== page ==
Monitoring and Evaluation:
The Computing Leader is responsible for monitoring the standard of the children’s work and the quality of teaching in line with the school’s monitoring cycle. This may be through lesson observations, pupil discussion and evaluating pupil work. We allocate time for the vital task of reviewing samples of children’s work and for visiting classes to observe teaching in the subject.
Pupils with Special Educational Needs and Disabilities:
At Tower Hill, we believe that all children have the right to access IT and computing. In order to ensure that children with Special Educational Needs and Disabilities achieve to the best of their ability, it may be necessary to adapt the delivery of the computing curriculum for some pupils.
We teach IT and computing to all children, whatever their ability. Computing forms part of the National Curriculum to provide a broad and balanced education for all children. Through the teaching of computing we provide opportunities that enable all pupils to make progress. We do this by setting suitable challenges and responding to each child’s individual needs. Appropriate IT can be used to support SEND children on a one to one basis where children receive additional support.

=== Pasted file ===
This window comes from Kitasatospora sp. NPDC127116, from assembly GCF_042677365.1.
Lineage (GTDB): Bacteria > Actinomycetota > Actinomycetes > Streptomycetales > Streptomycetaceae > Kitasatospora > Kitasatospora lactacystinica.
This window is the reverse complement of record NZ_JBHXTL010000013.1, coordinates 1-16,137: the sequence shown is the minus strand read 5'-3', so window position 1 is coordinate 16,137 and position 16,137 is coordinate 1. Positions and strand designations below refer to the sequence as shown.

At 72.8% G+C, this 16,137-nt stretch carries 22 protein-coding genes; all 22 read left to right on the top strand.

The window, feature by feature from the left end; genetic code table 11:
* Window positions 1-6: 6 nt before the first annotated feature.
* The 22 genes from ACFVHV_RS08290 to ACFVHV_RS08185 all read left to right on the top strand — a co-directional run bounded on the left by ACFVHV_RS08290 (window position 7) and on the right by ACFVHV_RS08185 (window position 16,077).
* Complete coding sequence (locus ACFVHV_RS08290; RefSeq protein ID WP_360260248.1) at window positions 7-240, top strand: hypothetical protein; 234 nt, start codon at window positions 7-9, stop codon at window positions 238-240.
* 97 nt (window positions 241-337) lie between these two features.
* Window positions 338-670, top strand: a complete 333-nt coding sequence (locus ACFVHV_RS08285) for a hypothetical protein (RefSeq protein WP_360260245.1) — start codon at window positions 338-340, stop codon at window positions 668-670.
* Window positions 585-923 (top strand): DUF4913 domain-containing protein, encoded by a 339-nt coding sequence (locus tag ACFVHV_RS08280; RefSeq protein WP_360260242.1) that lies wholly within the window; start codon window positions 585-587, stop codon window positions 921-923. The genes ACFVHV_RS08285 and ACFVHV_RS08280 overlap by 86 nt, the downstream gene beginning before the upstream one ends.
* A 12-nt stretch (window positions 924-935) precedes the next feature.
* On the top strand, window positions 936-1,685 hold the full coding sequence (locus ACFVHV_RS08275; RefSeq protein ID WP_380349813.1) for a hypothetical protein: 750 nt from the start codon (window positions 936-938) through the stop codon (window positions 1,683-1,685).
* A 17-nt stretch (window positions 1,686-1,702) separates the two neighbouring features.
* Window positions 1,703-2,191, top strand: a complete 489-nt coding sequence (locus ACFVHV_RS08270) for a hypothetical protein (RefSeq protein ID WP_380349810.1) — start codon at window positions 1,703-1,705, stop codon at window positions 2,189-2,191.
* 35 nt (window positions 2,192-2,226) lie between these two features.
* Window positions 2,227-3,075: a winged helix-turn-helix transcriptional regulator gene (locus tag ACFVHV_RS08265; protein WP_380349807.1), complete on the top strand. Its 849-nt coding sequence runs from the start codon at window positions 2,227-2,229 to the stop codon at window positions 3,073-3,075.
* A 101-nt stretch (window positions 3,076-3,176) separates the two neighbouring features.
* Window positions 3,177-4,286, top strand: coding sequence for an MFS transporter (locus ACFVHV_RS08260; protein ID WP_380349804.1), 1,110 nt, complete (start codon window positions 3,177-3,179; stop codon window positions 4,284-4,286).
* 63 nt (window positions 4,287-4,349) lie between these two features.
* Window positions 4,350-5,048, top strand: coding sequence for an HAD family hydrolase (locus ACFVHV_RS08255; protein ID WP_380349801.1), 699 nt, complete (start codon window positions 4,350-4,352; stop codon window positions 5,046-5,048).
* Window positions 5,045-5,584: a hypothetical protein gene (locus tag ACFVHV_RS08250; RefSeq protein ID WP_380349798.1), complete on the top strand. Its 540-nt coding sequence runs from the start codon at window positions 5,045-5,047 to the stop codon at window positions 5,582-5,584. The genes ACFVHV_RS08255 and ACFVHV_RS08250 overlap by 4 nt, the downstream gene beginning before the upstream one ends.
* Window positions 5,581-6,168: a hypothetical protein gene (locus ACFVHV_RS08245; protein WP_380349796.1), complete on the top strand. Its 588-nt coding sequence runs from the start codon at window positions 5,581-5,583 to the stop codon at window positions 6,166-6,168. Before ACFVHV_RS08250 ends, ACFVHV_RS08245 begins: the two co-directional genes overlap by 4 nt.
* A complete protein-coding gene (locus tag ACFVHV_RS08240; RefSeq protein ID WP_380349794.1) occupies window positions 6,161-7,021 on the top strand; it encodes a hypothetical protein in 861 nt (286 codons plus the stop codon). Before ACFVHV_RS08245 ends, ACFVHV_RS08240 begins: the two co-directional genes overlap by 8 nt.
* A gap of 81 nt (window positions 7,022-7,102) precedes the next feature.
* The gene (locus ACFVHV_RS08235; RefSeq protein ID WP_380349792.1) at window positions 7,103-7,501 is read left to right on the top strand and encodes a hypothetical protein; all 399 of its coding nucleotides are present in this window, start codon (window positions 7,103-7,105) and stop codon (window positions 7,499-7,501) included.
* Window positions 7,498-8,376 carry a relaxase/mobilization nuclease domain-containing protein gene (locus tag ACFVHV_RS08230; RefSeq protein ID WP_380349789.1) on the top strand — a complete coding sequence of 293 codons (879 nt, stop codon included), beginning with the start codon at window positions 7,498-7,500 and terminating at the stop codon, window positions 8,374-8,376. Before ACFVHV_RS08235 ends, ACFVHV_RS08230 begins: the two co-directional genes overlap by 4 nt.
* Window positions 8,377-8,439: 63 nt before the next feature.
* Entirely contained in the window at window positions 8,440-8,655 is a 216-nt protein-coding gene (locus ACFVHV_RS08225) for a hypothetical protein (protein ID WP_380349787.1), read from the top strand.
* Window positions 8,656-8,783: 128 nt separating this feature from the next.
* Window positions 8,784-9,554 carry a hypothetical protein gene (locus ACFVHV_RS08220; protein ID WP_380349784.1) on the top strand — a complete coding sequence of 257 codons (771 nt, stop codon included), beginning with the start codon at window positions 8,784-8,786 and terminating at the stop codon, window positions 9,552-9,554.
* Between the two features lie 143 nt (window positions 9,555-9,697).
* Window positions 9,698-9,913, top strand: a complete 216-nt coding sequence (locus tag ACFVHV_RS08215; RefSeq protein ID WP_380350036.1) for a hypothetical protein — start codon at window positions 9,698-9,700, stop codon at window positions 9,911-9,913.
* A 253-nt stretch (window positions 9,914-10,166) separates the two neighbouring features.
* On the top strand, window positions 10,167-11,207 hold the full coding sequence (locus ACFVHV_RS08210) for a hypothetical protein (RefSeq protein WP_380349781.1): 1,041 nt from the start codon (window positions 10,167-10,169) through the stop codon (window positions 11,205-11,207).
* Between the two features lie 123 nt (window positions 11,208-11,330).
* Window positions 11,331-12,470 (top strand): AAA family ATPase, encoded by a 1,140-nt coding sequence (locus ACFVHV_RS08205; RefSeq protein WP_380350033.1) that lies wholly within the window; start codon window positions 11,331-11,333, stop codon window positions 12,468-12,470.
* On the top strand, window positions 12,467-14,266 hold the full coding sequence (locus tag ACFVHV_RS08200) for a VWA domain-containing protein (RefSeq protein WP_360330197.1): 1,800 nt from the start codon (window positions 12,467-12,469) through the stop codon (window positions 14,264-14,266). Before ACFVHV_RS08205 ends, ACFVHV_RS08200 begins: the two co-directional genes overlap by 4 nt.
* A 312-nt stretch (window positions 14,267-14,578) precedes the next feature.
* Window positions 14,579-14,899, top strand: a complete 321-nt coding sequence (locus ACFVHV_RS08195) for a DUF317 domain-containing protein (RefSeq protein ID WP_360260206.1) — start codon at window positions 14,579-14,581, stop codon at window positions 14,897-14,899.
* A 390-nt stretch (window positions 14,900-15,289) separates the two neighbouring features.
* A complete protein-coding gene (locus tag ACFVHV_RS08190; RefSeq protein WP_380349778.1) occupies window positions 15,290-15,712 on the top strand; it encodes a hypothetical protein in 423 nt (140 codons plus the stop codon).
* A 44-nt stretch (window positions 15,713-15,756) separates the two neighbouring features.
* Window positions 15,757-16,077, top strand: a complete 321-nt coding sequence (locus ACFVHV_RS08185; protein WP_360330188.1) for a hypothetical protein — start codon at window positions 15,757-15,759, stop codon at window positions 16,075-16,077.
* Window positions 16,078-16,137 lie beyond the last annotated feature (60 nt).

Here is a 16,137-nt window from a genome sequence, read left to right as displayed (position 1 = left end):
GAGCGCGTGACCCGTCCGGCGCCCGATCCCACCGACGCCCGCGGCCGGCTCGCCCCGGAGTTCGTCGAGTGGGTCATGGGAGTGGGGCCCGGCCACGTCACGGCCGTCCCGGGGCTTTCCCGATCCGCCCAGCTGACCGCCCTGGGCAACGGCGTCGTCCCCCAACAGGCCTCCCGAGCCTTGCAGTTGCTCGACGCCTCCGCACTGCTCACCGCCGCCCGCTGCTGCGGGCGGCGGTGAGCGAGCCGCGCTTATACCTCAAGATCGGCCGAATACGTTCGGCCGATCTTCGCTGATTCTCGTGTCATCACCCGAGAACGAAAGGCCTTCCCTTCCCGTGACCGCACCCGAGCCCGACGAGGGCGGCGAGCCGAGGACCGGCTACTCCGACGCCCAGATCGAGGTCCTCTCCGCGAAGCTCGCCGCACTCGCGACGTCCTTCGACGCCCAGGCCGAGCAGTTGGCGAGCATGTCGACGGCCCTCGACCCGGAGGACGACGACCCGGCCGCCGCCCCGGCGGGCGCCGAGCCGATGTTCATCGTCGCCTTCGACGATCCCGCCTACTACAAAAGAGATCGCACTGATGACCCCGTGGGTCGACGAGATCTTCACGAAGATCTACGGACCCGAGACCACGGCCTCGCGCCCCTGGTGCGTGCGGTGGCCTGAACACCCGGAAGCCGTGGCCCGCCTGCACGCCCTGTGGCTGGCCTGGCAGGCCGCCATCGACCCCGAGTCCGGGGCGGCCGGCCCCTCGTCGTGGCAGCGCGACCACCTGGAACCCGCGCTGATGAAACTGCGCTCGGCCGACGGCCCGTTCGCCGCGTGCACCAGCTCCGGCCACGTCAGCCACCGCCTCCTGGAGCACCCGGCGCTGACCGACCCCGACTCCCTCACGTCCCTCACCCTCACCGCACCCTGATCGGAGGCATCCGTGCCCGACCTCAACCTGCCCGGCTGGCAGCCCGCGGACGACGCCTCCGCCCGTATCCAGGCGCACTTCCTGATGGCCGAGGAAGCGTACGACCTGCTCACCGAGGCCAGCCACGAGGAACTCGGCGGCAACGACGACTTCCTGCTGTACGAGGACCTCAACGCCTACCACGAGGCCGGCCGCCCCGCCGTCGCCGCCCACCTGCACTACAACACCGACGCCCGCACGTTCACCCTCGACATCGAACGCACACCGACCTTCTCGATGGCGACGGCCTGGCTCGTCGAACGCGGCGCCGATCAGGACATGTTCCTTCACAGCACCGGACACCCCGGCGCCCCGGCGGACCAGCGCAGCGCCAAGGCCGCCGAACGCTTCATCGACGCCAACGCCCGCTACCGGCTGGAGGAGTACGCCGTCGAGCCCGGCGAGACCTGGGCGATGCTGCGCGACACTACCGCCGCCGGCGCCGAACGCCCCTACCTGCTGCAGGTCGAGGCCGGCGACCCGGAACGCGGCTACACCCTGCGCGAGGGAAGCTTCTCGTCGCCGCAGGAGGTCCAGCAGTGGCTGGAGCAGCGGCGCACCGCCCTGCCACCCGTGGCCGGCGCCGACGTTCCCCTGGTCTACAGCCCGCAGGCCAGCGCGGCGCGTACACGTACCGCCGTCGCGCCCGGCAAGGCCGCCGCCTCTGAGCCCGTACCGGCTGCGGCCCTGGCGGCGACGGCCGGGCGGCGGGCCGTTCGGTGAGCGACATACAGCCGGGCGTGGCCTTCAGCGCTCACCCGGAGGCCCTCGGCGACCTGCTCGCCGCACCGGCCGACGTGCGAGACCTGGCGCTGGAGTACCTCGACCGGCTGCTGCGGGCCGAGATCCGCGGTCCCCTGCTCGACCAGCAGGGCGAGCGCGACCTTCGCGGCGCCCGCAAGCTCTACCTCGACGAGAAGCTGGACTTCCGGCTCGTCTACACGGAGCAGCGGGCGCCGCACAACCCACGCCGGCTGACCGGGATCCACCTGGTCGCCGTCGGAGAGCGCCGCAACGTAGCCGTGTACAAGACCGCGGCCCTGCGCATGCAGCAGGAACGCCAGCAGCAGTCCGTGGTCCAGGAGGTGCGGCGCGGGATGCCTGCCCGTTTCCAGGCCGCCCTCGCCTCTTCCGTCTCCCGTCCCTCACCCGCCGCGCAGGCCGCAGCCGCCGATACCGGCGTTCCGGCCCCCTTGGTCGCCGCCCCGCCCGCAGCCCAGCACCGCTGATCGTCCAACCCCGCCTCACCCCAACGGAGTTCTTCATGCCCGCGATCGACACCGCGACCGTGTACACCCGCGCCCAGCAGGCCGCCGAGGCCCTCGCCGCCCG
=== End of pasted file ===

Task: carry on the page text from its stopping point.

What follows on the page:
We will ensure that all children are provided with the same learning opportunities regardless of social class, gender, culture, race, disability or learning difficulties. As a result, we hope to enable all children to develop positive attitudes towards others. All pupils have equal access to computing and all staff members follow the Equal Opportunities Policy. Resources for SEND children and More Able pupils will be made available to support and challenge appropriately.
The Role of the Computing Leader:
There is a Computing Leader who is responsible for the implementation of the Computing Policy across the school. Their role is to:
- Offer help and support to all members of staff (including teaching assistants) in their teaching, planning and assessment of computing.
- Provide colleagues with opportunities to observe good practice in the teaching of computing.
- Maintain resources and advise staff on the use of digital tools, technologies and resources.
- Monitor classroom teaching or planning following the school’s monitoring programme.
- Monitor the children’s progression in computing, looking at examples of work of different abilities.
- Keep up-to-date with new technological developments and communicate information and developments with colleagues.
- Lead staff training on new initiatives.<